You have cross grain joinery which could cause problems with biscuits or dowels. Biscuits are more forgiving one way, but in your case, you will still need to be perfect the other way(hardest part to get right).

Biscuits maybe slightly easier just because there is a tool that does it.

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nickbatz

870 posts in 1365 days


#9 posted 11-25-2021 01:00 AM

Hm. Thanks for the responses.

I actually have no idea what youse guys are talking about re: wood shifting. The top shelf just sits on top of the frame, and it doesn’t have to be attached very solidly since has stuff sitting on it (specifically a pair of speakers and a computer monitor).

I’ve now made eleven of these desks over the past 3-1/2 years roughly, and never had any issues with that happening.

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CWWoodworking

2295 posts in 1463 days


#10 posted 11-25-2021 01:04 AM

Is the middle panel solid wood? If so, I think your asking for trouble. The top you can probably get away with cross grain because it’s so small.

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nickbatz

870 posts in 1365 days


#11 posted 11-25-2021 01:35 AM

It’s all 4/4 solid wood. What trouble am I asking for?

View mtnwild's profile

mtnwild

4585 posts in 4812 days


#12 posted 11-25-2021 01:52 AM

I hope I don’t cofuse this all up, I don’t work the laptop very well, so I’ll try and explain…A way to attach the top’’’

You’er talking that small top piece I assume…

On the top of each side, make a dovetail piece and attach to the top…Don’t go all the way to the front, leave a little space…Drill and screw the dovetails down…That top is so short you can probably leave it whole length…If longer you would want to split the dovetail up some…Put it in full length then cut the sections out after you scew it down…then you know they are straight…

Then cut your slots in the bottom of the top shelf and it’s done…Slip it right on…You can figure a way to make it secure if it’s needed…

Hope that’s plain enough…Saw it in a woodcraft book once, used it on my bow and arrow rack, but in a different context there…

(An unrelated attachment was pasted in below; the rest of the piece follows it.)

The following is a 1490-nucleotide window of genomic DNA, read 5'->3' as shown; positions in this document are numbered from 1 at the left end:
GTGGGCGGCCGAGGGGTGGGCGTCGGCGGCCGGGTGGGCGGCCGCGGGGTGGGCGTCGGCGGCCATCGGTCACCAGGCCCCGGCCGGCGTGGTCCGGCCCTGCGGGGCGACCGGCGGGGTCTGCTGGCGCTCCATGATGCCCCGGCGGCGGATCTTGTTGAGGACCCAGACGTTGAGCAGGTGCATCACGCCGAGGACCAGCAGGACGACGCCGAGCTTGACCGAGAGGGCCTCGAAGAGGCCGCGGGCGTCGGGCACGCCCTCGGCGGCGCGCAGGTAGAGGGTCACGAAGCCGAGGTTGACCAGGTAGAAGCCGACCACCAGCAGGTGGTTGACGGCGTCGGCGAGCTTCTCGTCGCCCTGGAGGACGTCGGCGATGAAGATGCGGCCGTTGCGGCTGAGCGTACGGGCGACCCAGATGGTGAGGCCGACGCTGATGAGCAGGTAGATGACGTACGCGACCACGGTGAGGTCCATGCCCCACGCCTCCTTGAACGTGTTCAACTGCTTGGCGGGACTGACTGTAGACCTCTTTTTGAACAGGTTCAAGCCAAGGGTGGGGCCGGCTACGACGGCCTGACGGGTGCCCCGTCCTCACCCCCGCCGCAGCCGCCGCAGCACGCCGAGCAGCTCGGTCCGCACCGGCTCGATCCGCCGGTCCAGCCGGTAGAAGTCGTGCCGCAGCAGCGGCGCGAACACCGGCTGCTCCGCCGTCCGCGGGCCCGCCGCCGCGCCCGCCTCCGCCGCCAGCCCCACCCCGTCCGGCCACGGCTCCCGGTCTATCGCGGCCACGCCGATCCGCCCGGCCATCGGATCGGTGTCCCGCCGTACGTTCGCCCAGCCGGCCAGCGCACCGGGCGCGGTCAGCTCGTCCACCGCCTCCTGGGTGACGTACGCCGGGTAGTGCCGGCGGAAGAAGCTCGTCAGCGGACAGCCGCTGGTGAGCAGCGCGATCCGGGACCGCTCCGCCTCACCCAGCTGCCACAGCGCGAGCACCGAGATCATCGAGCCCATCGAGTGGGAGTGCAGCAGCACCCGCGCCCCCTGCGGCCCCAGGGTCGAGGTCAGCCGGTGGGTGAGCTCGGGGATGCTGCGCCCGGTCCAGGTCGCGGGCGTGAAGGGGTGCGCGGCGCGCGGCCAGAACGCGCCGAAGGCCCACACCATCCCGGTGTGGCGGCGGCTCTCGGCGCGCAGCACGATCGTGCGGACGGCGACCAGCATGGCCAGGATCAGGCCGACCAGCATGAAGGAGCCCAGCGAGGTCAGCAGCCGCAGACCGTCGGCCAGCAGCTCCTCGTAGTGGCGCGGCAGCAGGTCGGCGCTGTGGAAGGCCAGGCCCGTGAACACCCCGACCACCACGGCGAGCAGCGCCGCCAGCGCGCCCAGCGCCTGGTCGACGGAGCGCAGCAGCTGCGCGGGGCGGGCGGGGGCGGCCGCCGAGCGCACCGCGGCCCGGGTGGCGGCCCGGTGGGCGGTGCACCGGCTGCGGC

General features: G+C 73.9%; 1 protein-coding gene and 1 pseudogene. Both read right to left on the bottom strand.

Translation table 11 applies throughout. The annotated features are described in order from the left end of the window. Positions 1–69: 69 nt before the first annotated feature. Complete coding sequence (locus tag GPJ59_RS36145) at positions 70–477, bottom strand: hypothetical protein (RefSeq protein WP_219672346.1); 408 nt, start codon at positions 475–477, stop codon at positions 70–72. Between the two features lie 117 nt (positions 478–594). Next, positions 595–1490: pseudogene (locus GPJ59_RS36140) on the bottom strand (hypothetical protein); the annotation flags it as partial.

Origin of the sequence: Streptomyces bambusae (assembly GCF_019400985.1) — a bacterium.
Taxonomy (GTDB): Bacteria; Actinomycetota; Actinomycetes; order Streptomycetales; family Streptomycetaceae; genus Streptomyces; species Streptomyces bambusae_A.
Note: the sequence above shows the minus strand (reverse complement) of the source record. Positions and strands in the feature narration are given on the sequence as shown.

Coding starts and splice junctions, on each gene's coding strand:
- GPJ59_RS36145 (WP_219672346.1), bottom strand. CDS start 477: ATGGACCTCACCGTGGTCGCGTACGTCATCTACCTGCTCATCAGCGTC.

Just a thought, if not now, maybe will work somewhere else for you sometime…Cool man…

-- mtnwild (Jack), It's not what you see, it's how you see it.

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CWWoodworking

2295 posts in 1463 days


#13 posted 11-25-2021 02:00 AM

I guess it depends on how you put it together. The middle panel has the potential to move over 1/8” front to back. The side panels you have them attached to are not going move at all front to back.

So If they are glued in with biscuits, dowels, etc, there is a decent chance the panel will crack.

You might get lucky. But history of wood joinery says otherwise.

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nickbatz

870 posts in 1365 days


#14 posted 11-25-2021 02:49 AM

I don’t think so, CW. Nothing is going anywhere. Boxes are basic to lots of furniture, and if they shifted and broke then every piece of furniture would break.

I’ve been working on a desk with the same design all day long for 15 years, and as I said, I’m finishing up my 11th right now.

mtnwild, the top shelf – the highest piece in the picture – just needs to sit on top of the frame. I’ve just used pocket hole screws (and glue) for the last few. The desk in the picture is the first one I dovetailed – the sides, not the top – and I’m doing another one right now with the dovetails in the back just for the hell of it.

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CWWoodworking

2295 posts in 1463 days


#15 posted 11-25-2021 02:59 AM

Nick, solid wood glued in joinery cross grain at 2’ish feet is a big no-no. You may get lucky, you might not.

I’ve been involved with solid wood furniture for close to 4 decades. Seen a lot of stuff built that way and last for a long time. Also seen it split. There are a lot of factors that determine what happens. But if you want the best chance at success don’t ignore wood movement. Sooner or later, it will bite you. Best of luck.